Brooklyn Progress

December 17, 2013


This week, Mayor Bloomberg will visit one of the five boroughs each day to highlight where each borough stood in 2001 and where it stands today in key areas. Today, the Mayor discussed the progress in Brooklyn at the new LeFrak Center Ice Rink in Prospect Park, which opens this week.

Population Growth

Since 2001, Brooklyn has grown by more than 94,000 people, bringing its population to an all-time record high of 2,565,000.

  • Brooklyn’s population boom was fueled by the reversal of urban flight that has taking place over the last 12 years.
  • According to the U.S. Census Bureau, more people are moving into the city than moving out now for the first time since before 1950.

Public Safety

Brooklyn has become a safer place to live, work and visit than ever before:

  • Through December 15th, murders have fallen by more than 43 percent to record lows – 141 in 2013 compared with 249 at the same time in 2001.
  • Through December 15th, shooting incidents are down by more than 35 percent since 2001 – 462 in 2013 compared with 712 at the same time in 2001.
  • Through December 15th, traffic fatalities are down by more than 29 percent since 2001 – 79 in 2013 compared with 112 at the same time in 2001.


In Brooklyn, 219 new schools have been created – the highest of any borough – and more than 29,000 new school seats have been added.

In 2002, fewer than half of Brooklyn’s high school students graduated within four years.

  • Today, the graduation rate has risen to nearly 65 percent – an increase of nearly 33 percent and the largest increase of any borough in the city.


Economic Development

As a result of the City’s five-borough economic development strategy, Brooklyn’s economy has grown rapidly:

  • Since 2002, private sector jobs in the borough have increased by more than 78,700 to over 484,000 – an increase of 19.4 percent, compared to less than three percent growth nationally.

New industries and businesses have also moved to Brooklyn:

  • For example, 36 new hotels have opened the borough since 2002 – with another four under development.
  • In addition, the number of leisure and hospitality jobs has almost doubled in Brooklyn during the same time.


Affordable Housing

Over the last 12 years, the City has financed the preservation and construction of more than 43,000 units of affordable housing for Brooklyn residents.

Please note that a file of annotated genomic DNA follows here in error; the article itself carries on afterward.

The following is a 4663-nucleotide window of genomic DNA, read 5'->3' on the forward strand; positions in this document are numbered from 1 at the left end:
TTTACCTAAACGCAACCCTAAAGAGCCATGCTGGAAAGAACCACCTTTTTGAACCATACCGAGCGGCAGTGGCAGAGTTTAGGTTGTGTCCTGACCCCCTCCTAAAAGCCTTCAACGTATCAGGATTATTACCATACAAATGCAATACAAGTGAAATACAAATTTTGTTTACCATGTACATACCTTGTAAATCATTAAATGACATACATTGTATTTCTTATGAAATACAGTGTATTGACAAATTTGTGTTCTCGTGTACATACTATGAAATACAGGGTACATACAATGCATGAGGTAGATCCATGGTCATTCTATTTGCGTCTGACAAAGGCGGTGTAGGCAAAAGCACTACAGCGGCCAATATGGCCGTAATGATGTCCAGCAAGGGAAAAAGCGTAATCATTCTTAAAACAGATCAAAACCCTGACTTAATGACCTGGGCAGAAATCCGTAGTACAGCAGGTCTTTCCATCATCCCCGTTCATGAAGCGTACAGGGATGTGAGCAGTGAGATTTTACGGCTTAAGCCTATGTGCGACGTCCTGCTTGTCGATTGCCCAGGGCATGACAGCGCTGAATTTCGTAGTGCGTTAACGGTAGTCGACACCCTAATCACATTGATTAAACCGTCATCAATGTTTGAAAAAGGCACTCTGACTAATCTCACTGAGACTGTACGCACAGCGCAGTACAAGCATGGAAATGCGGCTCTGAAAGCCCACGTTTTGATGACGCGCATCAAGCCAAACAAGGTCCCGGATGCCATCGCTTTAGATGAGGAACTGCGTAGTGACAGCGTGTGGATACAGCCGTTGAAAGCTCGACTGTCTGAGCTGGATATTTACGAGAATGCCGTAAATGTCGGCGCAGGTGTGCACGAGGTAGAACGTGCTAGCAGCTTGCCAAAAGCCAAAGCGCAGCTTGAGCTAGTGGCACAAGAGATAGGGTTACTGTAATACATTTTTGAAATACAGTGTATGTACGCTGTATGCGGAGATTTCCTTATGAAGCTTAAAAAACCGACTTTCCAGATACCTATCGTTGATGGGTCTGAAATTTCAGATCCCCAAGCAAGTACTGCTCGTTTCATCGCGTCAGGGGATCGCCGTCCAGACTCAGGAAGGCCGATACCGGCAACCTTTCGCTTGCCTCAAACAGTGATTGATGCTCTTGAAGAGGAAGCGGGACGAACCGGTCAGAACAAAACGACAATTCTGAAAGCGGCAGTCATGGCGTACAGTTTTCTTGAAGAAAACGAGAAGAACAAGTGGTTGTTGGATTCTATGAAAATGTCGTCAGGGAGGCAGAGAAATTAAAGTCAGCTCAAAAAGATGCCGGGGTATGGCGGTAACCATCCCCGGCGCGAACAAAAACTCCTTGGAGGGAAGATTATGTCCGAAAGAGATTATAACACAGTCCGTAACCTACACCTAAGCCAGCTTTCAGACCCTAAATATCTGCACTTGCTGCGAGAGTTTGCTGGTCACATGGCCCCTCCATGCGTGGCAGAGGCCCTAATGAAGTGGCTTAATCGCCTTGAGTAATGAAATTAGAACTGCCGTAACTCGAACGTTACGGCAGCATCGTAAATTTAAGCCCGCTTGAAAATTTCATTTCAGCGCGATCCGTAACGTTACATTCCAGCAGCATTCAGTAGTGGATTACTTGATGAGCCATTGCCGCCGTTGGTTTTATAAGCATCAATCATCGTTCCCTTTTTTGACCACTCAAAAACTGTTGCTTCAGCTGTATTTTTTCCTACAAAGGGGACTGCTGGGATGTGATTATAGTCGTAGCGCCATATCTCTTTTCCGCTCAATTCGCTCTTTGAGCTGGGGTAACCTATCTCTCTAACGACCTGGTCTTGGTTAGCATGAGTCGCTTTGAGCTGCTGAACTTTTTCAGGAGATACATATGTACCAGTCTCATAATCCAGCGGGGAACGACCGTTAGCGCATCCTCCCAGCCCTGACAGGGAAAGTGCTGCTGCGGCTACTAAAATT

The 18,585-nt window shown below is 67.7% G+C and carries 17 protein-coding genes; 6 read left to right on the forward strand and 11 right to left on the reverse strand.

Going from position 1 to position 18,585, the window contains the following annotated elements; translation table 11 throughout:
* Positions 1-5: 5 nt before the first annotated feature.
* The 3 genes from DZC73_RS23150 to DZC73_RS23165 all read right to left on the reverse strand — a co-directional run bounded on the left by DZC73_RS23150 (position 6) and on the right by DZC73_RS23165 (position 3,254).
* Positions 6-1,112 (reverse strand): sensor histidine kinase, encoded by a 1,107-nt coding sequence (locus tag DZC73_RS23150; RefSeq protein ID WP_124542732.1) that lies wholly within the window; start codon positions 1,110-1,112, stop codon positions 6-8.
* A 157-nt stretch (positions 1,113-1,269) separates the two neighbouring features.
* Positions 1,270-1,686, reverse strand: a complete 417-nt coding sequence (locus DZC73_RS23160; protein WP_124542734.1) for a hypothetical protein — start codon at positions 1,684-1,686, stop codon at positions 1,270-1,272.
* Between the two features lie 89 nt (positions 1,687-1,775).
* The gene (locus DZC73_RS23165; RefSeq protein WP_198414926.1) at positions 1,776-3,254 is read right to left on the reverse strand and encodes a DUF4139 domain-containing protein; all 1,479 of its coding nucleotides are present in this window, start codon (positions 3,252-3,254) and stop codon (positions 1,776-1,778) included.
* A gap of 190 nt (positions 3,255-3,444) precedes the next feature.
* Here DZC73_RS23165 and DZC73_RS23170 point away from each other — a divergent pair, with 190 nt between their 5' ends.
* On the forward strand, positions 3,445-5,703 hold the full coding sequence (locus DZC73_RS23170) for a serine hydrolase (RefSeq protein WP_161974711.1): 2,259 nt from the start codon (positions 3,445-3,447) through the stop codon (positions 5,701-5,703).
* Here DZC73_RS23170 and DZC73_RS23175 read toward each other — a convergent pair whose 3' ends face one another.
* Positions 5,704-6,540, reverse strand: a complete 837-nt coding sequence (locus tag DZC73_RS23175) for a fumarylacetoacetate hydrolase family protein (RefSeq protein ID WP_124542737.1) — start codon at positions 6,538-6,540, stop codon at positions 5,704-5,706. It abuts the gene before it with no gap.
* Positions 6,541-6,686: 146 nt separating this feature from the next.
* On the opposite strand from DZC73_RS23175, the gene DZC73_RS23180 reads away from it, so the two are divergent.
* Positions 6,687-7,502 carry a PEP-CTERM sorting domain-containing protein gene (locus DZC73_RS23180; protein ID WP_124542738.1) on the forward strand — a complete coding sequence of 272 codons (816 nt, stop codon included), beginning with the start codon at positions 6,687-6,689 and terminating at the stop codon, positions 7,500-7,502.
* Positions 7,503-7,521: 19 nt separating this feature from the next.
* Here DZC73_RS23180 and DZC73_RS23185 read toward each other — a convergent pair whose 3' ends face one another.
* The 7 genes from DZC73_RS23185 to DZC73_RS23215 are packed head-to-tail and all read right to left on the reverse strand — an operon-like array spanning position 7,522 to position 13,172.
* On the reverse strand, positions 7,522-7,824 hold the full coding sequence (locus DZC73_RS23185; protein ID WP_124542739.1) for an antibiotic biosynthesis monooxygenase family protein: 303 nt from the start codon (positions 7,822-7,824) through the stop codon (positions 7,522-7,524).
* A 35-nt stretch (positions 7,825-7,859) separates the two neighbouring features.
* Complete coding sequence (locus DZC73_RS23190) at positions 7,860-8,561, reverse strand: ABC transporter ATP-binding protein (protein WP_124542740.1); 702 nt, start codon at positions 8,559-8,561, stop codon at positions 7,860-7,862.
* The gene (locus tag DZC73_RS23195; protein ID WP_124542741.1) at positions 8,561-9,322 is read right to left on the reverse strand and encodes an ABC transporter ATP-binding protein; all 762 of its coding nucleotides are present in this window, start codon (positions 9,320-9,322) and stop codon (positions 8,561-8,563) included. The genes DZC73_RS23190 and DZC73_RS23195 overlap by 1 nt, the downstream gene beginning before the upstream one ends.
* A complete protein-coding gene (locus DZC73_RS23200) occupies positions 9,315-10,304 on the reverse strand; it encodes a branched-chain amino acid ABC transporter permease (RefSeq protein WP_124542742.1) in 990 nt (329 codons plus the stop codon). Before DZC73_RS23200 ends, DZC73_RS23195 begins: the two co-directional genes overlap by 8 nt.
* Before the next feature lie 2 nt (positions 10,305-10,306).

During the past 12 years, the Administration has invested $5 billion in capital improvements in city parks:

  • This is the biggest investment for parks made by any administration in history.
  • Across the city, approximately 1,750 parks and recreation facilities have been redesigned and upgraded.

The City also dramatically increased the size of the biggest and best municipal park system in the nation, including by:

  • Adding more than 870 acres of parkland and more than 490 acres of new waterfront park land across the city;
  • Creating more new parks in Brooklyn – 106 – than in any other borough, and the addition of 102 acres of parkland and 84 acres of waterfront acquisitions.

Now, approximately 76 percent of New Yorkers live within a 10-minute walk of a park or playground – an increase of a quarter-million people in just the past six years.


Arts & Cultural Affairs

The City has completed more than 100 cultural capital projects in Brooklyn since 2001, including:

  • “The Brooklyn Cultural District,” which now houses more than 40 arts organizations such as BAM, Theatre for a New Audience, BRIC Arts | Media House and UrbanGlass.

Attendance at city-owned cultural institutions in the borough increased by nearly 170,000 visitors from 2,455,208 in 2001 to 2,624,075 last fiscal year.

Compared with 2001, regrant support for individual artists and small arts groups has also increased more than three-fold to nearly $250,000.

Public Health

During the past twelve years, Brooklyn’s quality of life – and length of life – have both improved:

  • On average, men in the borough live over three years longer than they did in 2001 – and women now live nearly three years longer.
  • Between 2002 and 2012, the smoking rate in Brooklyn fell from 19.7 percent to 16.0 percent – a decrease of 18.8 percent.


Marc La Vorgna (212)788-2958